If you are keen to try Tesla’s Full Self-Driving function, you will now need to go through a safety first. Tesla’s Technoking recently announced an update to its FSD feature. The car’s computer has a button to ask for access to the FSD beta program. After touching this button, a disclaimer is displayed explaining that Tesla will first assess your driving performance to establish if you are eligible.
Tesla's beta program, which began in October 2020, has been significantly expanded as a result of the improvements. The existing software promises to drive the car from point A to point B under certain conditions, assuming that the driver maintains concentration and intervenes as needed.
How does the scoring work?
It employs the same calculator to assess the driver's habits as the one for Tesla's auto insurance, which provides users in California up to 30% lower premiums. Musk claimed that a user would be granted access to the beta provided they had a good driving record for seven days.
On a scale of zero to one hundred, the safety score ranks driving. It does not take into account the number of miles or hours a user drives. Every day, it generates a new score. Users may see their safety score — a mileage-weighted average of the last 30 days' safety scores — on Tesla's smartphone app.
According to Tesla, the majority of drivers will have a score of 80 or higher. It's also worth noting that the scores are vehicle-specific; if you sell your Tesla and buy another, or if you're lucky enough to own many Teslas, your scores will not transfer. If you sell your Tesla, the scores will not be transferred to the new owner.
Driving Habits Measured
The car will track a driver's performance from the minute it is turned on and will be able to drive even when it is turned off. Journeys in service mode and trips of less than 0.1 mile will be excluded.
The Tesla Safety Score is a numerical rating of a driver's safety that ranges from 0 to 100. Though the system will surely be changed over time, it presently assesses five factors that are thought to be critical for safe driving. To arrive at a single numerical score, these criteria are weighted and merged. Here are the five elements that go into determining that score, in order of importance:
- Forward collision warnings per 1,000 miles. This is the number of times the in-car collision warning system is activated every 1,000 miles. When the car's technology determines that a front collision with an object is likely without human intervention, the alert is triggered.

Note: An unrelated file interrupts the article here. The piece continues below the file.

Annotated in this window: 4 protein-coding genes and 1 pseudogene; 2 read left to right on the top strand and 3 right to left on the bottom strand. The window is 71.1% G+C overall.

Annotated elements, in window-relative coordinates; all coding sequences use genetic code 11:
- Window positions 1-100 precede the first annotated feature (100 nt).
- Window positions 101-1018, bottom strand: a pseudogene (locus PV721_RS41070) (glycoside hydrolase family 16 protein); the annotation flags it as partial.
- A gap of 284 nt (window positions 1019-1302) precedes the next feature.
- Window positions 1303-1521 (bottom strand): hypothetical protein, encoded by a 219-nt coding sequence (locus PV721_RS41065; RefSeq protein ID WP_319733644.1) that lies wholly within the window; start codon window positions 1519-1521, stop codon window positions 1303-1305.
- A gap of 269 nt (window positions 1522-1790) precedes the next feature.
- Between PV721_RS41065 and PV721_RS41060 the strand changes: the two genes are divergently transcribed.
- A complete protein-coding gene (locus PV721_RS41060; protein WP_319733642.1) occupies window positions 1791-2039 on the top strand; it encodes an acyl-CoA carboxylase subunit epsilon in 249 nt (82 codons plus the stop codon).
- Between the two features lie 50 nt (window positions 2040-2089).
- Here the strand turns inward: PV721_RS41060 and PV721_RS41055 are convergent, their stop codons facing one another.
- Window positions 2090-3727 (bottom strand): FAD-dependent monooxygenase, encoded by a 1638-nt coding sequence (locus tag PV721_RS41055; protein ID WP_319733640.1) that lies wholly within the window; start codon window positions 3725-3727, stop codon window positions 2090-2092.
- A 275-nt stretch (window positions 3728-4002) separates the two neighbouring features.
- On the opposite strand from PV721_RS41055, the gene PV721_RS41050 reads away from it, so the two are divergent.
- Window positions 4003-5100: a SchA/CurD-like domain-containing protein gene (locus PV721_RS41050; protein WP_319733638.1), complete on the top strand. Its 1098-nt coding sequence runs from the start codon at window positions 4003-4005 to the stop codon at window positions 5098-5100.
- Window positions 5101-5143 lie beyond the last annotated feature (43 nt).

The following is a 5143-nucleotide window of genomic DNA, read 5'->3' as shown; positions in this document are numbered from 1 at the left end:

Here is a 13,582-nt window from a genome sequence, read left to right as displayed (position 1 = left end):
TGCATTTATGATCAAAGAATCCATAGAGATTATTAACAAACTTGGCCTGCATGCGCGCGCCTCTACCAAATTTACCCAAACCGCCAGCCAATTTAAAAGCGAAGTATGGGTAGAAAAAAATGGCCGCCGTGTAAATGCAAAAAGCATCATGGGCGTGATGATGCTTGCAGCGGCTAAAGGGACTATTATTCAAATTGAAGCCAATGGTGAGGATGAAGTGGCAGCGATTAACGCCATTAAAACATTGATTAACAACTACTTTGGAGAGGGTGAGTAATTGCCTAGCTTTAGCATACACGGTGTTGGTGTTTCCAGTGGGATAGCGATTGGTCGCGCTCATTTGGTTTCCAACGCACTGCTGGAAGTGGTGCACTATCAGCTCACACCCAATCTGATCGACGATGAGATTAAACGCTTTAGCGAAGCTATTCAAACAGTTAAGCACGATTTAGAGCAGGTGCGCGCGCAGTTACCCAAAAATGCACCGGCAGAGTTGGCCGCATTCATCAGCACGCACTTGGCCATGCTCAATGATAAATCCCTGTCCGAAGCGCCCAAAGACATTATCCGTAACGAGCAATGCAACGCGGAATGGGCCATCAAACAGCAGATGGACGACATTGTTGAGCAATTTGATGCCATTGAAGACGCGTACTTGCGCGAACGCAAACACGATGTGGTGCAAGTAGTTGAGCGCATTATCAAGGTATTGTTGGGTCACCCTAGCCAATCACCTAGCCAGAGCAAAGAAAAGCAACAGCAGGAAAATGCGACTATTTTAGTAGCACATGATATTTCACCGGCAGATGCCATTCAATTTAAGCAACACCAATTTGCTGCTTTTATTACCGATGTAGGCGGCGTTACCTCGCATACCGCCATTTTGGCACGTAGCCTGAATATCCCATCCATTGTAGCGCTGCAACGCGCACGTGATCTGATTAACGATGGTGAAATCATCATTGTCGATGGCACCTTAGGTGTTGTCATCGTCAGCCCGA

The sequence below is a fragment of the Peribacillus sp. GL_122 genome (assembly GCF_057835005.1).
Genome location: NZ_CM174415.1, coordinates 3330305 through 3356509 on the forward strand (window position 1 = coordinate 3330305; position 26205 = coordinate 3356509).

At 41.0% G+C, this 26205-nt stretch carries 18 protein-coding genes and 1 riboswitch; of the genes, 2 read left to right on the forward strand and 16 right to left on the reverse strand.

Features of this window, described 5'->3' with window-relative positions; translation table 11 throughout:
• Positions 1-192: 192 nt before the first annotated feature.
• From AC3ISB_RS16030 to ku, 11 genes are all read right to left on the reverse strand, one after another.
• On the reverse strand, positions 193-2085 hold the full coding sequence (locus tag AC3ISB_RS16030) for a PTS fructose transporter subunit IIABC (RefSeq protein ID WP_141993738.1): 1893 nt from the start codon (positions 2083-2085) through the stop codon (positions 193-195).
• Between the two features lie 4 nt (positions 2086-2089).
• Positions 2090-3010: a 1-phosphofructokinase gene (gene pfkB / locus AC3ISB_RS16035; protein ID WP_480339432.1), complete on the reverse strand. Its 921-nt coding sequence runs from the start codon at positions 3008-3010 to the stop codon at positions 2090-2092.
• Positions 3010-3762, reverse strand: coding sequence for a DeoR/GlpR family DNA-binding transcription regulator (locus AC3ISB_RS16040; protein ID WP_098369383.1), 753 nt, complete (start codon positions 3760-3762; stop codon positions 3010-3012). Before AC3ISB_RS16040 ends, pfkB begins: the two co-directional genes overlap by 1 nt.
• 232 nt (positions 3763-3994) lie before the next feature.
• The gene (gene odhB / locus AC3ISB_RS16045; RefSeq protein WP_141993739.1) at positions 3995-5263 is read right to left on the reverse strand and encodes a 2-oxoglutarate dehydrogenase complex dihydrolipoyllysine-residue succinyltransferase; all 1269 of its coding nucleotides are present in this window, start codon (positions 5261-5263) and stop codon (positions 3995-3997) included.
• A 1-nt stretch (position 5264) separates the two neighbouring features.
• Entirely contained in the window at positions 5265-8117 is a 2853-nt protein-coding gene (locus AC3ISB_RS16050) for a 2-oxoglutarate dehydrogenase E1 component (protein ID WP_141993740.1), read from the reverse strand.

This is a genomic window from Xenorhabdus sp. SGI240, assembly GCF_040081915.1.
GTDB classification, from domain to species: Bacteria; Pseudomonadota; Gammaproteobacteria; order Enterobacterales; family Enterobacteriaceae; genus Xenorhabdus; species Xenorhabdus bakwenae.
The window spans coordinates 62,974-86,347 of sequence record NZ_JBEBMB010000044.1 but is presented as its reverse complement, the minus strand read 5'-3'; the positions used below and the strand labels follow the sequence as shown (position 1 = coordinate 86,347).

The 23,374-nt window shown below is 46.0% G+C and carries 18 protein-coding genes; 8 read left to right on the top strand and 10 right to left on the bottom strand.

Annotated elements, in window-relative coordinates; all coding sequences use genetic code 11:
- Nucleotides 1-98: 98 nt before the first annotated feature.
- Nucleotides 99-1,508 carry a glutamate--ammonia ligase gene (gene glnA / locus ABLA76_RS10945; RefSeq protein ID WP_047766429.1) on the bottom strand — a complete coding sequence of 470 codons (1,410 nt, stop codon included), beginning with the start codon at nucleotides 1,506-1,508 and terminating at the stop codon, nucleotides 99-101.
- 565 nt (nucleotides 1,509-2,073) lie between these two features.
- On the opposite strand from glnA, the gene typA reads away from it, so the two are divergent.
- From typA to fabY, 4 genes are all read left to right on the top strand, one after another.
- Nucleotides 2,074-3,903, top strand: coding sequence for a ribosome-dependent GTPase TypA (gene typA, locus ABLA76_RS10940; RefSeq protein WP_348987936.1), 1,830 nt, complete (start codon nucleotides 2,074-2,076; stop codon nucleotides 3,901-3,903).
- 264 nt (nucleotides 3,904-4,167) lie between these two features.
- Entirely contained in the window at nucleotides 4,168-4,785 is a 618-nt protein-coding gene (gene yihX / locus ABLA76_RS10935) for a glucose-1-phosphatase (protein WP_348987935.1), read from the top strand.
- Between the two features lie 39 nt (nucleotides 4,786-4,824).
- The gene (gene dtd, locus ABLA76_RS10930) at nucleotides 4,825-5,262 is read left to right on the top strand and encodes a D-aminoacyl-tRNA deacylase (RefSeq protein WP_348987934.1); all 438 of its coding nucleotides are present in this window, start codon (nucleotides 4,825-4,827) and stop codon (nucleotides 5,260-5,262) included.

- Hard braking. This occurs when the driver brakes so hard that the vehicle accelerates backwards with a force of 0.3g. To put it another way, if the car's speed lowers by more than 6.7 mph in a second. What proportion of the total time the car dropped its speed quicker than 2.2 mph in one second was spent hard braking. This is considered into the safety score as a percentage.
- Aggressive turning. When the car accelerates left or right with a force greater than 0.4g, this is measured. In other words, when the car's speed shifted more than 8.9 mph to the left or right in a single second. This is also considered into the score as a percentage: what percentage of the total time the automobile accelerates more than 4.5 mph in one second to the left or right was spent forcefully turning.
- Unsafe following. Monitors how a Tesla calculates the speed of the automobile in front of it and the distance between them. It calculates how long the driver would have to react if the car in front of him or her came to a halt, also known as headway. The proportion of time the headway decreased below three seconds when the car was moving at least 50 mph is incorporated into the final score: how much time did the headway drop below one second.
- Forced Autopilot disengagement. When the semi-autonomous Autopilot mode is active and the driver's hands are removed from the steering wheel, the driver receives this warning. If the car notifies the driver three times during a ride, Autopilot is turned off for the remainder of the trip. If the driver exceeded the 3-warning limit during a trip, Tesla awards a value of one, and if they did not, Tesla assigns a value of zero.
Any events that occur during Autopilot will be excluded by the automobile, with the obvious exception of forced Autopilot disengagement. This means that any forwards collision warnings generated by Autopilot will not be included in the total.
However, Autopilot miles are factored for mileage-weighted safety scores and forwards collision safety warnings every 1,000 miles.
Tesla calculates a predicted collision frequency (PCF) based on the five parameters listed above to determine how many crashes could occur every one million miles travelled. Tesla claims the current formula is based on six billion miles of data modelling. This formula is expected to evolve over time.
So, if you considering signing up for FSD Beta, it is worth noting how your driving will be scored. But it’s good practice to heed Tesla’s safety assessment for your safety and those around you.